You had an arch enemy though, and he had within himself your kryptonite. My beautiful little boy, his unshakeable spirit, the hope that shone through his innocence began to combat your negativity. When I would wake to his smile and hugs, I knew without question, I was stronger than you. And he, well, without even knowing it, he was stronger than me. As my gait got better, my fine and gross motor skills came back more easily, and my word recall did too. You no longer had a firm grip on me.

I call you my frenemy because, in hindsight, there are lessons I wouldn’t have learned without you entering my life. I mean, shit, I’d like to think there were better ways to learn these things, but if you were the only teaching candidate, then thanks for taking the job.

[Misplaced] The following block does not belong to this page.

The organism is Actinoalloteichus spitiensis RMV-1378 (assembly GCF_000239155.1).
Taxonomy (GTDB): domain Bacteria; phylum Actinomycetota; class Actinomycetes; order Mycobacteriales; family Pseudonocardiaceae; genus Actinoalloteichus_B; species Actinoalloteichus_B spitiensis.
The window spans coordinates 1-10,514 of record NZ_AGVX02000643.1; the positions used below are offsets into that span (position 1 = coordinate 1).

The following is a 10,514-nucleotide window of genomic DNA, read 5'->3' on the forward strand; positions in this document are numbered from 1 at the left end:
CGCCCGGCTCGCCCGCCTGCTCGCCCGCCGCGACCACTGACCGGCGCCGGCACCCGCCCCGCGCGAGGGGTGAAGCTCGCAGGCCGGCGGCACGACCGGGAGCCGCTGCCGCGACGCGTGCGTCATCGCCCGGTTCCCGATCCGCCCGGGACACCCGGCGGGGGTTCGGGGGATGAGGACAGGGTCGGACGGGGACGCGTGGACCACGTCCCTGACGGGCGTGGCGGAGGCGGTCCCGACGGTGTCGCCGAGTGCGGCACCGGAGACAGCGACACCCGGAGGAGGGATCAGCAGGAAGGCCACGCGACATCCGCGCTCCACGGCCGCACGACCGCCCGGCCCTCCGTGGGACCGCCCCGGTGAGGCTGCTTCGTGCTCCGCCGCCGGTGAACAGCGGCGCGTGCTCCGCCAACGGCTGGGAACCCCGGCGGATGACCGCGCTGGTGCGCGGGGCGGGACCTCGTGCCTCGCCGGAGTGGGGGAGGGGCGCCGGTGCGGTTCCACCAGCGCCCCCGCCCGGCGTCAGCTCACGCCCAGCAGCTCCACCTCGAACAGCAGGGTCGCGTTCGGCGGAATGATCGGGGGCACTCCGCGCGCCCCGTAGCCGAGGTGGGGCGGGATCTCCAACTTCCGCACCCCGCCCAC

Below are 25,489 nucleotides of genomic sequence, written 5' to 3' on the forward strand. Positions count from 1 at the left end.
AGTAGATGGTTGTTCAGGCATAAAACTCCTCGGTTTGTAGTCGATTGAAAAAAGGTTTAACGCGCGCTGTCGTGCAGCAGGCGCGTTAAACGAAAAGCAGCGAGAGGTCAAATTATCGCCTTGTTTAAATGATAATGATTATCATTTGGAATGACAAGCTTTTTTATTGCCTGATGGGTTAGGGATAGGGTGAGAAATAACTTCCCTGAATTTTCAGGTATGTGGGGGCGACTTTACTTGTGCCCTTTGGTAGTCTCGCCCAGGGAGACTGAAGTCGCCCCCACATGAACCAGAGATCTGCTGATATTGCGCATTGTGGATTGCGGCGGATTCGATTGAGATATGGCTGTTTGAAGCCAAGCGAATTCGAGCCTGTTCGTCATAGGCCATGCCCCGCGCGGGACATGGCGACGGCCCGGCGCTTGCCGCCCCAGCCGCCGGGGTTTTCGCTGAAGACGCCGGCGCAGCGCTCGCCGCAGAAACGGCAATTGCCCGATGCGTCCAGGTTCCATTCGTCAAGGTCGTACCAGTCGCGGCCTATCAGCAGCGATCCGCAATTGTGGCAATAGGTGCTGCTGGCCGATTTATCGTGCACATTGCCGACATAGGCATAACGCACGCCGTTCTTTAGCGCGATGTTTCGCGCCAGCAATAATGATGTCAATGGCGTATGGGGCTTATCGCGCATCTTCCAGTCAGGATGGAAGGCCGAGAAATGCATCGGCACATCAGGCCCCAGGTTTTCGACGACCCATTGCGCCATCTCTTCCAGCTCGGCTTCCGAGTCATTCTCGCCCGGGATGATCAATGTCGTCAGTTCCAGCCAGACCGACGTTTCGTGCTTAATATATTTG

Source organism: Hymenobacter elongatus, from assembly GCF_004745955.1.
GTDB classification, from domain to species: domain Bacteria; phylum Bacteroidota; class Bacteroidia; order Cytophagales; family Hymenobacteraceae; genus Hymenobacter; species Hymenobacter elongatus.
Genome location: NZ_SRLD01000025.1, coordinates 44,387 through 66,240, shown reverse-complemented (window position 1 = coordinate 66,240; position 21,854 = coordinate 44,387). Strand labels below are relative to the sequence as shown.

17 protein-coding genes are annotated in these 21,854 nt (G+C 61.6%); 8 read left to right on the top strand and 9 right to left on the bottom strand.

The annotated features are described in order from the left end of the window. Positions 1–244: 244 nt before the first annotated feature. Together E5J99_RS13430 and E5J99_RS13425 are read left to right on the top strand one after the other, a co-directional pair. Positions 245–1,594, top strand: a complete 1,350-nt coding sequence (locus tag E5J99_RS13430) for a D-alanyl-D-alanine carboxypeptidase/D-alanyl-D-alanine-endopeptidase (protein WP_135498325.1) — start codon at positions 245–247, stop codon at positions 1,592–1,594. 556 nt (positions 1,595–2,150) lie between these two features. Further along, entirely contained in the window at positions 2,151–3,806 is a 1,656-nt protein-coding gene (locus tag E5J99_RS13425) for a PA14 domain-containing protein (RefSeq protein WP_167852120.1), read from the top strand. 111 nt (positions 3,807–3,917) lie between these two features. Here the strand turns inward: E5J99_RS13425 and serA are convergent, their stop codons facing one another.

Some people age without ever learning what’s truly important in life. Some die before they have the chance to be truly happy. You prevented me from meeting that fate. You opened my eyes to certain truth:.

1. Being efficient and particular are great qualities at work. But don’t bring those things home with you; your children and your family deserve the ability to not fit a mold, to not have their own creative breath stifled.

2. Structure is good; it has so many positive effects on us. But winging it and breaking the barriers is where the best memories are formed. Having breakfast for dinner, running outside in your pajamas to dance in the rain with your kids, sleeping in a living room fort for three consecutive nights — these are the things you and they will remember when they reflect on your time together.

3. Talking is amazing; communication is key in the health of any relationship. Listening is the cement that seals the cracks of your foundation when it begins to break. Open your ears and close your mouth.